Search and ye shall find - the future of search

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In the year 2008, there is one 80-pound-gorilla in the corner in the world of search, and its name is Google. FY2007 revenues were $16.6BN with net income of $4BN. In any industry, and especially one as R&D- (and hence expense-) intensive as technology and search, net margins of 24.1% is nothing to laugh it. Microsoft had slightly higher consolidated net margins (29%), while Cisco had only 21%, and both are much more mature businesses, having been around a lot longer than baby Google.

Several factors combine to create great opportunities in search:

  1. Blinded by the size: It is hard to remember that Google didn't really exist a decade ago, and most people searched, if at all, using Yahoo or similar. Given that history, Google's invincibility should be taken carefully. No company is perfect or immune to a driven upstart, and larger companies tend to be more bureaucratic and slower-moving. More and more reports have been coming out of Silicon Valley disparaging some of Google's internal issues, including poor hiring practices, bad politics and even internecine warfare. Personally, I take no pleasure in these - Google is a good company that did much good in and to the Internet, despite its warts - except insofar as it indicates that Google is going through some of the maturing growth that all companies go through. What it further indicates is that Google is becoming a company like any other - probably a lot of fun to work at, good perks, but quickly losing some of the hypercompetitive edge that and nimbleness that allows it to lead the pack.  Google is big, but there are serious chinks in the armour.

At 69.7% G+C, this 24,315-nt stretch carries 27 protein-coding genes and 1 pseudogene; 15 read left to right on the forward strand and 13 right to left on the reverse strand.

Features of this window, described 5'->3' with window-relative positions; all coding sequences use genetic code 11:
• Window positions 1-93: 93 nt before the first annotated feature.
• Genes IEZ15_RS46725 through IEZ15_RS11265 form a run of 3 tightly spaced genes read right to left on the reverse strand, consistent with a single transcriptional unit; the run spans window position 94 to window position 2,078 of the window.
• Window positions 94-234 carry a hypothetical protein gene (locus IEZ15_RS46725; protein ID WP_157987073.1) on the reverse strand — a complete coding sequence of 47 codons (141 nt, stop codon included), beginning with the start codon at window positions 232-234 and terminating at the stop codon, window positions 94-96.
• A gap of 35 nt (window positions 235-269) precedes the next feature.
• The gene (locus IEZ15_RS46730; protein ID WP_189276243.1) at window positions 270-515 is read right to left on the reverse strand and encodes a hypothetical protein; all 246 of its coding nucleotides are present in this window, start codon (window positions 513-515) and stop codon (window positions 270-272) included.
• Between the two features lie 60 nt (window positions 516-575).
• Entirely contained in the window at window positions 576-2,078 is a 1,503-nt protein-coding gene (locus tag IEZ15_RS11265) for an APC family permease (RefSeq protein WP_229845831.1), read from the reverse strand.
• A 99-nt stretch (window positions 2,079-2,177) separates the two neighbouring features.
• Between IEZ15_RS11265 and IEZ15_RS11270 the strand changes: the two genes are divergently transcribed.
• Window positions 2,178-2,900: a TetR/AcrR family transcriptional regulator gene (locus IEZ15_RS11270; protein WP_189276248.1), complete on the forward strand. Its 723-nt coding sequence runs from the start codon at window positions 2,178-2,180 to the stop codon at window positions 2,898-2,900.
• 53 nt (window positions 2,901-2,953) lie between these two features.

2. Speed of light: Technology evolves very rapidly, and what was great yesterday is basic expectation today. As a colleague I was working with today described, 5 years ago chat/messaging on a dating site was an extra; today no dating site can survive without it. It is simply the base level required. Put in other terms, the bar keeps getting higher. Google has done an excellent job on making its infrastructure faster, its index larger, its crawling better, and its PageRank algorithm truer. It has also been aggressive in adoption of new technologies or paradigms, especially some of the Ajax work, to make its interfaces better. Nonetheless, at its heart, Google relies on its index of keywords to pages. In 1995, when Sergey Brin and Larry Page were working on BackRub, this was the wave of the future, since the alternative was either no search, one driven by paid placing, manual search or manual placement. Clearly this system is much better. However, as users have gotten used to the abilities of index-based searching, they have come to demand more, that it more closely reflect human interaction. You do not ask your HR department, "2007 holiday schedule officer rank seattle." Rather, you say, "what is the 2007 holiday schedule for officers who are based on seattle but rotate around the country supporting sales?" Anyone who grew up on Star Trek in the 1960s or 1970s cannot forget the crew talking to the female-sounding computer in normal, human language. Even back then, they got it.